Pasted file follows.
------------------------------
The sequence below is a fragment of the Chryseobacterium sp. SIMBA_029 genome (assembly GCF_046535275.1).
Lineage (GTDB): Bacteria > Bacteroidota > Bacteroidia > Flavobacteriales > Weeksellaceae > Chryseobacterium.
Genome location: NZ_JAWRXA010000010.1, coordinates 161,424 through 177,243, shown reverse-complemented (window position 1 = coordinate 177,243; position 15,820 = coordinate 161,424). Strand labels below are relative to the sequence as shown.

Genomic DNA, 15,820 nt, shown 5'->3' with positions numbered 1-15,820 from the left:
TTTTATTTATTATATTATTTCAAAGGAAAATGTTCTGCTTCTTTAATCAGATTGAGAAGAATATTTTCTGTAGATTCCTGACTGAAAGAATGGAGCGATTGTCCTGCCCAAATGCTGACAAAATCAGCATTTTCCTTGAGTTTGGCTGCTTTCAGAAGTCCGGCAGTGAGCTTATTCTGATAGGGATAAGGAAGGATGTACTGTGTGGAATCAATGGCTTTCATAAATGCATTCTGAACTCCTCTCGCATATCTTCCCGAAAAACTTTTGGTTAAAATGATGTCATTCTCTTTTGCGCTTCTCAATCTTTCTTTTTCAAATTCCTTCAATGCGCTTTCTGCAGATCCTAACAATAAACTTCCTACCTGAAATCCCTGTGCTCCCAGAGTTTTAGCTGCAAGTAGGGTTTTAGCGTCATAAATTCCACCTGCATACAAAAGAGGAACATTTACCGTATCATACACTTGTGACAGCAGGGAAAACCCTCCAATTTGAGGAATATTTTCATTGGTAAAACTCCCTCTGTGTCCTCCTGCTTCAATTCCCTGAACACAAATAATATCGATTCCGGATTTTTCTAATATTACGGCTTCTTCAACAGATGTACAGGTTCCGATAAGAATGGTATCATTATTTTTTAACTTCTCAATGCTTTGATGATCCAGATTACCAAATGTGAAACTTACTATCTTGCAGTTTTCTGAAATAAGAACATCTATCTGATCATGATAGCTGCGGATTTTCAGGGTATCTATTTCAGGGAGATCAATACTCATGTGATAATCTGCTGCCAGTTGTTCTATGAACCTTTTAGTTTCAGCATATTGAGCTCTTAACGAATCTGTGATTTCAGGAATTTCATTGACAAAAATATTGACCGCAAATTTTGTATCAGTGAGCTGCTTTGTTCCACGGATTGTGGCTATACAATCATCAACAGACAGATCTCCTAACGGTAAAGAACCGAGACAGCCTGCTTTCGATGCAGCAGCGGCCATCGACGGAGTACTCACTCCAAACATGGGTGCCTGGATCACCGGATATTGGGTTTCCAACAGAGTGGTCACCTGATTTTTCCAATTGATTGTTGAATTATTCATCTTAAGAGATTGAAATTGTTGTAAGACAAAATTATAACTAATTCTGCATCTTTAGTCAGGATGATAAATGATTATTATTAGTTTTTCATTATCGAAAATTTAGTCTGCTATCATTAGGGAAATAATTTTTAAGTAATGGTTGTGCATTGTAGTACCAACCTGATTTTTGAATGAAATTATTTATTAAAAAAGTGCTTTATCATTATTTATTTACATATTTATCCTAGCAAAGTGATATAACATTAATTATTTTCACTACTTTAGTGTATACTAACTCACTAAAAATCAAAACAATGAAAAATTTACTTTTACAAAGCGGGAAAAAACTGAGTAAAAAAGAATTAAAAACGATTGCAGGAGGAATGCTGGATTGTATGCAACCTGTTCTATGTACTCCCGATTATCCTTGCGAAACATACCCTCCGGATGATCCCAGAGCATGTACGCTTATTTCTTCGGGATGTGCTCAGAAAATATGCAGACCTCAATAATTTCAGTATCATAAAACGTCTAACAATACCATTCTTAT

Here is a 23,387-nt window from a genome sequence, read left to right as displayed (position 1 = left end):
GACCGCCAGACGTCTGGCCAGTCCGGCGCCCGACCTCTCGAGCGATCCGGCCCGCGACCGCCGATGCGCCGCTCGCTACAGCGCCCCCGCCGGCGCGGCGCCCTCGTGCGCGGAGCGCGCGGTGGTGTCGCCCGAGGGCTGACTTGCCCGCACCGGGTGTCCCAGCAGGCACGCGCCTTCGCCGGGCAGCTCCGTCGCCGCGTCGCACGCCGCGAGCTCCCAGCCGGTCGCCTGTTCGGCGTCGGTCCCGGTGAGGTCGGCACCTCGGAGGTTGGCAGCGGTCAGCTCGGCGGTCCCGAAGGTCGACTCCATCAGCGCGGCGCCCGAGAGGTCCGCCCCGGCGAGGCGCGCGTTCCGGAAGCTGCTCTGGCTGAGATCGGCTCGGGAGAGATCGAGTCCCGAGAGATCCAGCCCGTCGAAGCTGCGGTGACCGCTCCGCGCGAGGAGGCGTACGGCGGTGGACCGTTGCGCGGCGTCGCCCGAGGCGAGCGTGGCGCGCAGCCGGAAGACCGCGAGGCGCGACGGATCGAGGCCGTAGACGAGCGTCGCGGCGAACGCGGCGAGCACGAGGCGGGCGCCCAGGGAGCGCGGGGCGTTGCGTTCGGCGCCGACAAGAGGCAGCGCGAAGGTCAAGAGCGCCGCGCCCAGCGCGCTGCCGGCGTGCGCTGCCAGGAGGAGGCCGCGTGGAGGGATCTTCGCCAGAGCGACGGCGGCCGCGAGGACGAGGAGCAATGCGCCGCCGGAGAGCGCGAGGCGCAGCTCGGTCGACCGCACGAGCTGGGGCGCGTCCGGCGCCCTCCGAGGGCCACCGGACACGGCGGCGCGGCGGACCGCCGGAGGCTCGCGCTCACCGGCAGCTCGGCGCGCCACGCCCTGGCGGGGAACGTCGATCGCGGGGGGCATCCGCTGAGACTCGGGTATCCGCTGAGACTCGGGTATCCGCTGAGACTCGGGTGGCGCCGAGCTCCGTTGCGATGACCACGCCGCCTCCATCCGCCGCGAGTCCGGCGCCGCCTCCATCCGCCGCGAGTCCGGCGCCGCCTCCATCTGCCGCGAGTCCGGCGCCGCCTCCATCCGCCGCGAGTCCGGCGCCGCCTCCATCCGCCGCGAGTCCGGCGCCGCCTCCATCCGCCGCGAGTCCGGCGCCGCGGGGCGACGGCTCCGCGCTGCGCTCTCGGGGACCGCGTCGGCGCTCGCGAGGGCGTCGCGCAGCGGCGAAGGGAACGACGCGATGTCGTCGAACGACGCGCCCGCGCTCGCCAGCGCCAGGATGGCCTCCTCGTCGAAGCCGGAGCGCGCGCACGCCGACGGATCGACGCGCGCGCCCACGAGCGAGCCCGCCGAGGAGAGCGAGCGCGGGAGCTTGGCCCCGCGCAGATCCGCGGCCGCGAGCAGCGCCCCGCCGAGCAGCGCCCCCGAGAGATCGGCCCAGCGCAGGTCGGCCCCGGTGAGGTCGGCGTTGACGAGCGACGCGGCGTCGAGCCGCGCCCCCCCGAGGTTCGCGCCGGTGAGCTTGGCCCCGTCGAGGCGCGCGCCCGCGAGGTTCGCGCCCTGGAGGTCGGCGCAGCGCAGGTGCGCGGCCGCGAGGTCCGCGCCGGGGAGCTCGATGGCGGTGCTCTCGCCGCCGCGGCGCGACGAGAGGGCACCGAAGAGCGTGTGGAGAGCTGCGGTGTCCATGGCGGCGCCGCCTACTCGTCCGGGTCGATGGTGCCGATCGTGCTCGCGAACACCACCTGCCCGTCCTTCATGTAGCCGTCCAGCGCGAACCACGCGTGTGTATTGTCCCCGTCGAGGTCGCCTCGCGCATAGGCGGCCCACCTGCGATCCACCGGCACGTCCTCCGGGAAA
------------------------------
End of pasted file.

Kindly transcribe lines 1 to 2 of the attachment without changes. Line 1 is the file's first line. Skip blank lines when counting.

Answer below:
The sequence below is a fragment of the Chryseobacterium sp. SIMBA_029 genome (assembly GCF_046535275.1).
Lineage (GTDB): Bacteria > Bacteroidota > Bacteroidia > Flavobacteriales > Weeksellaceae > Chryseobacterium.